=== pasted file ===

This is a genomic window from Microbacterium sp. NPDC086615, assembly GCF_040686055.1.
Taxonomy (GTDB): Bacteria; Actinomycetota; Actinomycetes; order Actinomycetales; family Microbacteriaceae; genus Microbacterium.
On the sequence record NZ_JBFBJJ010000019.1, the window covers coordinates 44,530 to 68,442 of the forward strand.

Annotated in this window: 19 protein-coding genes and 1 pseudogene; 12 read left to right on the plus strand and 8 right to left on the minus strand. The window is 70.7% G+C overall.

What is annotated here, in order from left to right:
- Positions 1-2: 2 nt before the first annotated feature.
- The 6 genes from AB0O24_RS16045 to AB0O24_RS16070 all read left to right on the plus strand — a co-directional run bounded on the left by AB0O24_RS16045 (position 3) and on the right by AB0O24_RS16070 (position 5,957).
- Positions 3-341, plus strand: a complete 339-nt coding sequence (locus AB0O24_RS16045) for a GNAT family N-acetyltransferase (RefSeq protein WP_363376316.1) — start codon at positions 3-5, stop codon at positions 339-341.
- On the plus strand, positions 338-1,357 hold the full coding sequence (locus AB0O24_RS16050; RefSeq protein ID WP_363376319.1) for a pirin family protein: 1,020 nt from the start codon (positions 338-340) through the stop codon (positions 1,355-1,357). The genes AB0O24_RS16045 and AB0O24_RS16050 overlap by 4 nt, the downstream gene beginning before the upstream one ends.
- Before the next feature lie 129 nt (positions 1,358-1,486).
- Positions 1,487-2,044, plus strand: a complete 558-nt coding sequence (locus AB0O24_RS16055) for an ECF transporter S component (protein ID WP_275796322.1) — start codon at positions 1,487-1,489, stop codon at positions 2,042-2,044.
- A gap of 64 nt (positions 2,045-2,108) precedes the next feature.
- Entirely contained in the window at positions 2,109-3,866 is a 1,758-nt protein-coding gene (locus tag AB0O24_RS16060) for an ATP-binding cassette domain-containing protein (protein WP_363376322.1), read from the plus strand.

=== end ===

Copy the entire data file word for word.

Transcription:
This is a genomic window from Microbacterium sp. NPDC086615, assembly GCF_040686055.1.
Taxonomy (GTDB): Bacteria; Actinomycetota; Actinomycetes; order Actinomycetales; family Microbacteriaceae; genus Microbacterium.
On the sequence record NZ_JBFBJJ010000019.1, the window covers coordinates 44,530 to 68,442 of the forward strand.

Annotated in this window: 19 protein-coding genes and 1 pseudogene; 12 read left to right on the plus strand and 8 right to left on the minus strand. The window is 70.7% G+C overall.

What is annotated here, in order from left to right:
- Positions 1-2: 2 nt before the first annotated feature.
- The 6 genes from AB0O24_RS16045 to AB0O24_RS16070 all read left to right on the plus strand — a co-directional run bounded on the left by AB0O24_RS16045 (position 3) and on the right by AB0O24_RS16070 (position 5,957).
- Positions 3-341, plus strand: a complete 339-nt coding sequence (locus AB0O24_RS16045) for a GNAT family N-acetyltransferase (RefSeq protein WP_363376316.1) — start codon at positions 3-5, stop codon at positions 339-341.
- On the plus strand, positions 338-1,357 hold the full coding sequence (locus AB0O24_RS16050; RefSeq protein ID WP_363376319.1) for a pirin family protein: 1,020 nt from the start codon (positions 338-340) through the stop codon (positions 1,355-1,357). The genes AB0O24_RS16045 and AB0O24_RS16050 overlap by 4 nt, the downstream gene beginning before the upstream one ends.
- Before the next feature lie 129 nt (positions 1,358-1,486).
- Positions 1,487-2,044, plus strand: a complete 558-nt coding sequence (locus AB0O24_RS16055) for an ECF transporter S component (protein ID WP_275796322.1) — start codon at positions 1,487-1,489, stop codon at positions 2,042-2,044.
- A gap of 64 nt (positions 2,045-2,108) precedes the next feature.
- Entirely contained in the window at positions 2,109-3,866 is a 1,758-nt protein-coding gene (locus tag AB0O24_RS16060) for an ATP-binding cassette domain-containing protein (protein WP_363376322.1), read from the plus strand.